By Matin Karim
At a recent book fair for the Iranian regime’s repressive Basij force, Mohammad Mehdi Dezfuli, a regime-affiliated researcher and documentary filmmaker, said, “What is clear today in the history of the Islamic Revolution, unfortunately, not much attention has been paid to the first decade of the revolution. Therefore, it is felt that many of the events that we are suffering today, including doubts about big issues, go back to the early decade of the Islamic Revolution.”
Dezfuli referred to the 1980s, in which the Iranian regime brutally murdered, tortured, and executed tens of thousands of dissidents. One particular event stands out: In the summer of 1988, the regime executed more than 30,000 political prisoners, mostly members and supporters of the People’s Mojahedin Organization of Iran (PMOI/MEK). The executions were carried out under the direct order of regime founder and then-supreme leader Ruhollah Khomeini.
The grim event, which has become known as the 1988 massacre, has garnered growing attention in recent years. Last year, a court in Sweden sentenced a former Iranian prison guard to 20 years in prison for his role in the 1988 massacre. Jurists and human rights lawyers from across the world have gathered and documented evidence about the 1988 massacre and are calling for the prosecution of the highest authorities within the regime, including president Ebrahim Raisi and supreme leader Ali Khamenei. The 1988 massacre and the need to bring its perpetrators to justice was the focus of a full conference at the Free Iran 2023 World Summit.
In his remarks, Dezfuli also said, “The message that [Khomeini] sent about the Mojahedin after Mersad [Operation Eternal Light], my take about this message is that if the founder of the Islamic Revolution did not send that message about the Mojahedin at the time, they would have to answer to history.”
He added: “This issue has now been debated for nearly 35 years as to why the number of executions has been such… If history is not narrated correctly, because there are issues that you cannot say—we had a group that tried to strike at Iran at the most sensitive juncture and some of them were tried and issued a ruling on whether or not they stand by their position [to support the PMOI]. Those who stood firm were executed. I think this is one of the important points in the history of the Islamic Revolution and Imam Khomeini issued the message at the right time.”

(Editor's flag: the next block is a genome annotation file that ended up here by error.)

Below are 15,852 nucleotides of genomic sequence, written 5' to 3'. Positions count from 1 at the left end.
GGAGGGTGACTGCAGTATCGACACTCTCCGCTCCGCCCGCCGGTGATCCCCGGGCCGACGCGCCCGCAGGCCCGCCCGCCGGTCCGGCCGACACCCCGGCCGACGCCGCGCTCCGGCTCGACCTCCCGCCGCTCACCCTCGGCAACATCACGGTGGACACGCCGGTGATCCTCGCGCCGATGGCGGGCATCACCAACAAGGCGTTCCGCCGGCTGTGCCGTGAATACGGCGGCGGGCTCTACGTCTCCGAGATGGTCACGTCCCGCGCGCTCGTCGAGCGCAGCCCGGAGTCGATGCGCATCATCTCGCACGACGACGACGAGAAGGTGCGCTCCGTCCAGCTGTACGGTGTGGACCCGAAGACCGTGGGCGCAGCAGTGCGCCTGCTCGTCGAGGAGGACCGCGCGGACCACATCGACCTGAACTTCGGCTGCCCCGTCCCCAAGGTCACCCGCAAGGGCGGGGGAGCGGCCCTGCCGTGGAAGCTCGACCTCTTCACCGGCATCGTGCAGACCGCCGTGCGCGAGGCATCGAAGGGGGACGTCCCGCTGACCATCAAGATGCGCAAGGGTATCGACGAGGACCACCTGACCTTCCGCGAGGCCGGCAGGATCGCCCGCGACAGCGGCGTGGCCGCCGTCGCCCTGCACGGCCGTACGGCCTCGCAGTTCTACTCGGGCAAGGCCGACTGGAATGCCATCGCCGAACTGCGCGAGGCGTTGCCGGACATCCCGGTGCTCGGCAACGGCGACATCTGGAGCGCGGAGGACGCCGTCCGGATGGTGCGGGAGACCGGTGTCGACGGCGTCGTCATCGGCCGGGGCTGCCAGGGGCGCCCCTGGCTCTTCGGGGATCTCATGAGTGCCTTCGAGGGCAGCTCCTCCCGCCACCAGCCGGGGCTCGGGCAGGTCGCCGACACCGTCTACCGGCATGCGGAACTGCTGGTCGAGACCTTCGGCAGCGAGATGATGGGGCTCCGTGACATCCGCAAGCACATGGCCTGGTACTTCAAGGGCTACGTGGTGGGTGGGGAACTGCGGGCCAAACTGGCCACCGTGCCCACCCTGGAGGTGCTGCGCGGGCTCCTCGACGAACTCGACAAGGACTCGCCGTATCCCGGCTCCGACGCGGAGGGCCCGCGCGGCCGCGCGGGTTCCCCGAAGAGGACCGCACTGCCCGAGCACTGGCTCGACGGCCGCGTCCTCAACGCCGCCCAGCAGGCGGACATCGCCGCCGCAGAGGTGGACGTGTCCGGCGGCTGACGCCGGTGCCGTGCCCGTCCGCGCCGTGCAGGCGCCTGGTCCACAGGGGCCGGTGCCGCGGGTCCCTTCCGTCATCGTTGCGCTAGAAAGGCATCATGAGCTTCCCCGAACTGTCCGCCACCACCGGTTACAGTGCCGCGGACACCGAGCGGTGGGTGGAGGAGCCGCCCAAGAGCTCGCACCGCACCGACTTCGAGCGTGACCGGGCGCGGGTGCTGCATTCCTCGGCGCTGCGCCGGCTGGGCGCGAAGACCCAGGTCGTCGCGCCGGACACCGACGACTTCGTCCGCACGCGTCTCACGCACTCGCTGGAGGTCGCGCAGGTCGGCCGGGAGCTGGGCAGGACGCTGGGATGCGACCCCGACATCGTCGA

Dezfuli’s remarks are just a reflection of the intensifying dilemma of the regime. The growing activity about the 1988 massacre, which was initiated by Justice Movement launched by the Iranian Resistance, has caused growing consternation among regime officials. Some have tried to distance themselves from this crime against humanity by downplaying their role and laying blame on others.
Meanwhile, the momentum gathers for the prosecution of these criminals. And the growing wave of protests inside Iran and the role played by the MEK Resistance Units, has caused worries among regime officials that the day of accountability is approaching.
Some regime officials are expressing concern that not only did the regime fail in annihilating the PMOI, but it has failed in preventing youth from joining their ranks.
This is why figures and so-called experts such as Dezfuli are trying in vain to cast a different light on the 1988 massacre to lift the dwindling spirits of the regime’s troops.
But the regime can’t stop the wave caused by the sacrifices made by the martyrs of the 1988 massacre. Today, justice for the victims of the 1988 massacre has become a rallying cry for many Iranians inside the country and across the globe. This solidarity was put on full display after the regime’s judiciary recently issued a warrant for the prosecution of 104 PMOI members.
Not only did the warrant intimidate the supporters of the PMOI—the effect that the regime had wished for—but it had the reverse effect of shedding light on the regime’s own crimes. In response, relatives of the victims of the 1988 massacre across the world expressed their full readiness to take part in a court and present evidence of the regime’s crimes in executing their relatives.
It has long dawned on Iranian officials that their regime is on borrowed time, and sooner or later, they will have to face justice.
Ali Zu’algham, another regime expert who spoke at the book fair, said, “I think the messages of [Khomeini] in the final year of his life respond to a serious need for us in the future, what we have witnessed in the last year in the form of criticism, attack and slander against the Supreme Leader has launched a trend that of course is not the only address to [Khamenei] but also [Khomeini].”
This article was published by PMOI/MEK